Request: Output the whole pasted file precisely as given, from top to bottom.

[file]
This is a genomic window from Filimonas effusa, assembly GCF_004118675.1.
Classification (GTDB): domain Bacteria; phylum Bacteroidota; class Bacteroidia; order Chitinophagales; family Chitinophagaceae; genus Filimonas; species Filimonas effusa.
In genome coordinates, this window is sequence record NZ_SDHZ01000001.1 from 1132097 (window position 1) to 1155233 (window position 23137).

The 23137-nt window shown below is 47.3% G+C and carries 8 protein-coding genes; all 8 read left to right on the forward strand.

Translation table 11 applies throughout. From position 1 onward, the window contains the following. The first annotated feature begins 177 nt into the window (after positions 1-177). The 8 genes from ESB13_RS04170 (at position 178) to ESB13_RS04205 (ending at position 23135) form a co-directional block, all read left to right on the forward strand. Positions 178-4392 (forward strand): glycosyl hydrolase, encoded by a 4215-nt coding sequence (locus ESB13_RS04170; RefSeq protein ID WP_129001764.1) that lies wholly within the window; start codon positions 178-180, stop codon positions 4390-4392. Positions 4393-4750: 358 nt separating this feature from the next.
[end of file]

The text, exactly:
This is a genomic window from Filimonas effusa, assembly GCF_004118675.1.
Classification (GTDB): domain Bacteria; phylum Bacteroidota; class Bacteroidia; order Chitinophagales; family Chitinophagaceae; genus Filimonas; species Filimonas effusa.
In genome coordinates, this window is sequence record NZ_SDHZ01000001.1 from 1132097 (window position 1) to 1155233 (window position 23137).

The 23137-nt window shown below is 47.3% G+C and carries 8 protein-coding genes; all 8 read left to right on the forward strand.

Translation table 11 applies throughout. From position 1 onward, the window contains the following. The first annotated feature begins 177 nt into the window (after positions 1-177). The 8 genes from ESB13_RS04170 (at position 178) to ESB13_RS04205 (ending at position 23135) form a co-directional block, all read left to right on the forward strand. Positions 178-4392 (forward strand): glycosyl hydrolase, encoded by a 4215-nt coding sequence (locus ESB13_RS04170; RefSeq protein ID WP_129001764.1) that lies wholly within the window; start codon positions 178-180, stop codon positions 4390-4392. Positions 4393-4750: 358 nt separating this feature from the next.